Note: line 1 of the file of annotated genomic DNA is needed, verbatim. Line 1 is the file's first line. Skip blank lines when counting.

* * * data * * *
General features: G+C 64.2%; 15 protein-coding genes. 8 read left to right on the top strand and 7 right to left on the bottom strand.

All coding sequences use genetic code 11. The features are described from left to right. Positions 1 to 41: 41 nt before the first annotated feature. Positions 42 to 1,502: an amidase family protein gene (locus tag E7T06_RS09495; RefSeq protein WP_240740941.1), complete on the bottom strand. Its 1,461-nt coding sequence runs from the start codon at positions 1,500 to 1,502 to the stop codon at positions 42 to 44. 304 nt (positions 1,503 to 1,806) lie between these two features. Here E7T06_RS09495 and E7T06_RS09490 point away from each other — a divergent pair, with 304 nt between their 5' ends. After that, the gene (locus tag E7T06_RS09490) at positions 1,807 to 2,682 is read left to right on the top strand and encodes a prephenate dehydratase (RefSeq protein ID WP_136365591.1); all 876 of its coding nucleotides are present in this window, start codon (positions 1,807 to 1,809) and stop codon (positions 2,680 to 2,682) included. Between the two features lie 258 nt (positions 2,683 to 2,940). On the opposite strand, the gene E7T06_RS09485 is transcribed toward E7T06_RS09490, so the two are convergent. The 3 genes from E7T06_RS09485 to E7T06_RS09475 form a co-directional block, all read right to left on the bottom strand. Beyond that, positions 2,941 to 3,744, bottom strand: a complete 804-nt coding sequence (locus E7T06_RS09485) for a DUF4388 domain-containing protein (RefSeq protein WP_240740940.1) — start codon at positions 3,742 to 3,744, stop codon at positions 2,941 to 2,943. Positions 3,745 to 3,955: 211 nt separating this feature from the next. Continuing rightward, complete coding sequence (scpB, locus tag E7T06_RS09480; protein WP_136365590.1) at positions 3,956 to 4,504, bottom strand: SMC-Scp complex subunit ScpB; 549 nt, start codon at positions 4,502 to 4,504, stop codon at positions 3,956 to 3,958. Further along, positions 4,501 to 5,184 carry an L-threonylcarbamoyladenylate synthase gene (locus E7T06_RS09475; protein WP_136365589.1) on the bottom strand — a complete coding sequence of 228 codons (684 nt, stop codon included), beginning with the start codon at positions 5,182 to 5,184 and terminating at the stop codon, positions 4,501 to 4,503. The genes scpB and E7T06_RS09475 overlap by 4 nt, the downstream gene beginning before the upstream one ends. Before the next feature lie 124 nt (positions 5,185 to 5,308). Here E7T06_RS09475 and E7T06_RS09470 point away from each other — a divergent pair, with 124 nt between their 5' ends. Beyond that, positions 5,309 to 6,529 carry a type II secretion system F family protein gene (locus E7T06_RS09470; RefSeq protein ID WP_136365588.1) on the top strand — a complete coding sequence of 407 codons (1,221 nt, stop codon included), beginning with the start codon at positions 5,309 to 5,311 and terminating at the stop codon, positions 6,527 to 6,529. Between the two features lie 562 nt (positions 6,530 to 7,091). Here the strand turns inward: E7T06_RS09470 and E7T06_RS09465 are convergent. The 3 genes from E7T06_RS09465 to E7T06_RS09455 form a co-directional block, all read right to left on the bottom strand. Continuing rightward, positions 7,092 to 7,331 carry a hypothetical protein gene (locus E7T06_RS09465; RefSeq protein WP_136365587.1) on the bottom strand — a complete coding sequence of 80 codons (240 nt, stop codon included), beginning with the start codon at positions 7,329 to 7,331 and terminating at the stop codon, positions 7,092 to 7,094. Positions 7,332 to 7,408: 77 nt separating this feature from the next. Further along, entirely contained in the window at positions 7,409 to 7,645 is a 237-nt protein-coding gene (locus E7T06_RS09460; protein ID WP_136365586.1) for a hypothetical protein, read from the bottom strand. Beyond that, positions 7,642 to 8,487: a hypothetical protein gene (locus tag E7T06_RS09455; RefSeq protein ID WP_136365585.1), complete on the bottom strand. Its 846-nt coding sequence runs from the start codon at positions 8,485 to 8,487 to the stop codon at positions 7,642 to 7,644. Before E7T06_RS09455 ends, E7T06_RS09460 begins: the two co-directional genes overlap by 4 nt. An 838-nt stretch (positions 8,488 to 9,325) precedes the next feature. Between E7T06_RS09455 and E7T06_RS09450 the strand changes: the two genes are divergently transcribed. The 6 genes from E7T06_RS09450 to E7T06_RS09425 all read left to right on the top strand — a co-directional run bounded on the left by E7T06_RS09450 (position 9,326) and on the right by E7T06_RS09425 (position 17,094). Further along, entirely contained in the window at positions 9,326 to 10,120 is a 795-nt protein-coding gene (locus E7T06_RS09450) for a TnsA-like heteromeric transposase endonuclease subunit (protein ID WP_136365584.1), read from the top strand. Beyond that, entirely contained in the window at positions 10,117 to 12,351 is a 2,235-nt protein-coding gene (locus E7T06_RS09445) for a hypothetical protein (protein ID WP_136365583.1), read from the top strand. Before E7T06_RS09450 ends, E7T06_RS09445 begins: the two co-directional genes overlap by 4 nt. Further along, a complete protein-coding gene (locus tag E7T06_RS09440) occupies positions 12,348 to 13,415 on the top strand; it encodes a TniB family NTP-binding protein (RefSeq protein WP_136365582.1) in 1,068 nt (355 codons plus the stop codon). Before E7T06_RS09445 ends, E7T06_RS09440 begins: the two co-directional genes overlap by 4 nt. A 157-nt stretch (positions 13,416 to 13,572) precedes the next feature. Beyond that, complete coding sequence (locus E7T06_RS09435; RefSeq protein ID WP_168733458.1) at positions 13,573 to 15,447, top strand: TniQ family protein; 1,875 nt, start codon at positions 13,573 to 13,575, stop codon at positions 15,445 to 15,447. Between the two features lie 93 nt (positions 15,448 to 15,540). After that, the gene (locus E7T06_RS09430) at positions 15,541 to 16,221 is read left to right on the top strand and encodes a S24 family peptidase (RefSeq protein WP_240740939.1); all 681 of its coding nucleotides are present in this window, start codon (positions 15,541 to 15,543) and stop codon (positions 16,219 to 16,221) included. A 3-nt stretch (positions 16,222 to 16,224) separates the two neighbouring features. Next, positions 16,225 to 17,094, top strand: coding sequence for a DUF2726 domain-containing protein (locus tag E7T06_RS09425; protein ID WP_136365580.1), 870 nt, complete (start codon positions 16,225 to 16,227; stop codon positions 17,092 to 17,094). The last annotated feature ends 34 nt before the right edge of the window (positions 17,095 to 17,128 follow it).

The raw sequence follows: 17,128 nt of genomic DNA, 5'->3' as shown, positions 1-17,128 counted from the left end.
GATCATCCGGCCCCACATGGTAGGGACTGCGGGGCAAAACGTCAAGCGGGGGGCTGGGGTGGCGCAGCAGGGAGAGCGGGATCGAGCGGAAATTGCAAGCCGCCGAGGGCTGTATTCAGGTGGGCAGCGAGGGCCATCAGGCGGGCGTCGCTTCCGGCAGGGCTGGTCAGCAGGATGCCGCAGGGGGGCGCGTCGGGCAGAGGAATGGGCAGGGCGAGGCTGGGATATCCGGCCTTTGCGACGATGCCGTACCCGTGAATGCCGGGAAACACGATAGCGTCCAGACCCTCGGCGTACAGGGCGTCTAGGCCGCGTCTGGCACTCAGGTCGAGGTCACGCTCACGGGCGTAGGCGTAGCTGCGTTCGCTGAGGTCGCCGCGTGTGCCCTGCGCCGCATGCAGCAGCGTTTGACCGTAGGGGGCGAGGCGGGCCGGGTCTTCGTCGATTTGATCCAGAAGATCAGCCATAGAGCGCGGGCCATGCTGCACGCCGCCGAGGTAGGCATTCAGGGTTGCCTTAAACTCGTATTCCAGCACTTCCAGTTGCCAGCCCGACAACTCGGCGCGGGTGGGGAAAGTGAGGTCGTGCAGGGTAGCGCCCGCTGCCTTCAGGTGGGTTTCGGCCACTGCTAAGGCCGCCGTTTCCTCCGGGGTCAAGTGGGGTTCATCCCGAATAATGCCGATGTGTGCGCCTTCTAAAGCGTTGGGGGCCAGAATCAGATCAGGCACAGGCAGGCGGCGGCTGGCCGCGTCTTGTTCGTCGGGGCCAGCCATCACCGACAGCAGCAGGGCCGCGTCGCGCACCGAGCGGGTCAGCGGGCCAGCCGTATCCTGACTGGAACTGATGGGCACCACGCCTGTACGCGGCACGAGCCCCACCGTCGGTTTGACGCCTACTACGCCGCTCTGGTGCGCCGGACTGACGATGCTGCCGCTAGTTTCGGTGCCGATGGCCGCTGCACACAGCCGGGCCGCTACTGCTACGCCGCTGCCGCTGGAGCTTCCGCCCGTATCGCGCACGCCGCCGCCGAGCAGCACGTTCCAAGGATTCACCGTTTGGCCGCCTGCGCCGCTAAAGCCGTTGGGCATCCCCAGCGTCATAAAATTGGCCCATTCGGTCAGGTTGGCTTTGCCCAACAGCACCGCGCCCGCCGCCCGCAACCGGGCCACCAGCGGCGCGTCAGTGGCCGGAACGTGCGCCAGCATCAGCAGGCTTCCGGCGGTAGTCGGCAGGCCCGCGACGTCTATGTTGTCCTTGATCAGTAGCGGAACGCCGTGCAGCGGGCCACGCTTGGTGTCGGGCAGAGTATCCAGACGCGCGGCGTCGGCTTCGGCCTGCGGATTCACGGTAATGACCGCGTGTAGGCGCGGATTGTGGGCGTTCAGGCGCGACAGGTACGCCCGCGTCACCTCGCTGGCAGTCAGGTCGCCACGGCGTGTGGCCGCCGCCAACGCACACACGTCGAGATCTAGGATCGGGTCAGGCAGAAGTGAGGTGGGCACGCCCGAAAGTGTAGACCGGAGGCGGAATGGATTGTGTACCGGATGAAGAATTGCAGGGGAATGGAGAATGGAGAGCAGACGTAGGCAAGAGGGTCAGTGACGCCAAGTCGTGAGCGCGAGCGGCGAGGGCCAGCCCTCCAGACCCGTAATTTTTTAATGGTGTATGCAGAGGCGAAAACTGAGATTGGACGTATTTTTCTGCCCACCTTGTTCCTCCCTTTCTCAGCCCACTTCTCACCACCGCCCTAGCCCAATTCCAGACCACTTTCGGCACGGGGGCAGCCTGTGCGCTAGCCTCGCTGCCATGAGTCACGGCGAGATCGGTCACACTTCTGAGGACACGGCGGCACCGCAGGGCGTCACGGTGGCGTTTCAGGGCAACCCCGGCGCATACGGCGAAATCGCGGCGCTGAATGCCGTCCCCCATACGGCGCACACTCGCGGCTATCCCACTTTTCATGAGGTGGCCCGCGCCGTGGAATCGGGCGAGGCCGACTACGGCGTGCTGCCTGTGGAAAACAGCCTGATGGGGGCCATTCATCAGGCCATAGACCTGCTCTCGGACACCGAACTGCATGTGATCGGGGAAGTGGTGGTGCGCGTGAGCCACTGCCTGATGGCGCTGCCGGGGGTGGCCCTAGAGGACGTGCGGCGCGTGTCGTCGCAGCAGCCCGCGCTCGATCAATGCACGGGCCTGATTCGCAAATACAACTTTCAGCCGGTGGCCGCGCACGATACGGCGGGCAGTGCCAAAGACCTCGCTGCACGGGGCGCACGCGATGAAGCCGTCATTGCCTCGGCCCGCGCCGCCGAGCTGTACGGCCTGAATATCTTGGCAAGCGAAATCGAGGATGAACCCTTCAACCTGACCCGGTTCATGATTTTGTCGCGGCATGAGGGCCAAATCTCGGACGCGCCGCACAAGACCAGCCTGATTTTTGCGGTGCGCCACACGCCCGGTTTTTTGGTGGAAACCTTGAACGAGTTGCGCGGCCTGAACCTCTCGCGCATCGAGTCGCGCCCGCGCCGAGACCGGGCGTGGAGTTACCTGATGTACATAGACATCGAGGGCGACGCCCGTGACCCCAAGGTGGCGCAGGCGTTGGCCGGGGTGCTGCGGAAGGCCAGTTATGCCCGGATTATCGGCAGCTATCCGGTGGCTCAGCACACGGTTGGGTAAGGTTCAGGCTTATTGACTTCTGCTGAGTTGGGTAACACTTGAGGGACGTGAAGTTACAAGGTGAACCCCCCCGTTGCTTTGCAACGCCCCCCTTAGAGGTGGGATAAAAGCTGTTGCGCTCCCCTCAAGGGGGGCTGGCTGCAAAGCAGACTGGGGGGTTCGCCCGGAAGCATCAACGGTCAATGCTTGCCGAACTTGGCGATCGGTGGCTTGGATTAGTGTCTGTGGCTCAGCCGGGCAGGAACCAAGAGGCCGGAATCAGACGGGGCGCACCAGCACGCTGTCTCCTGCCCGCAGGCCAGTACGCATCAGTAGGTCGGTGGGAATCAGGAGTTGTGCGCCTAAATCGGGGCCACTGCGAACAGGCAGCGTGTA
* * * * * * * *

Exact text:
General features: G+C 64.2%; 15 protein-coding genes. 8 read left to right on the top strand and 7 right to left on the bottom strand.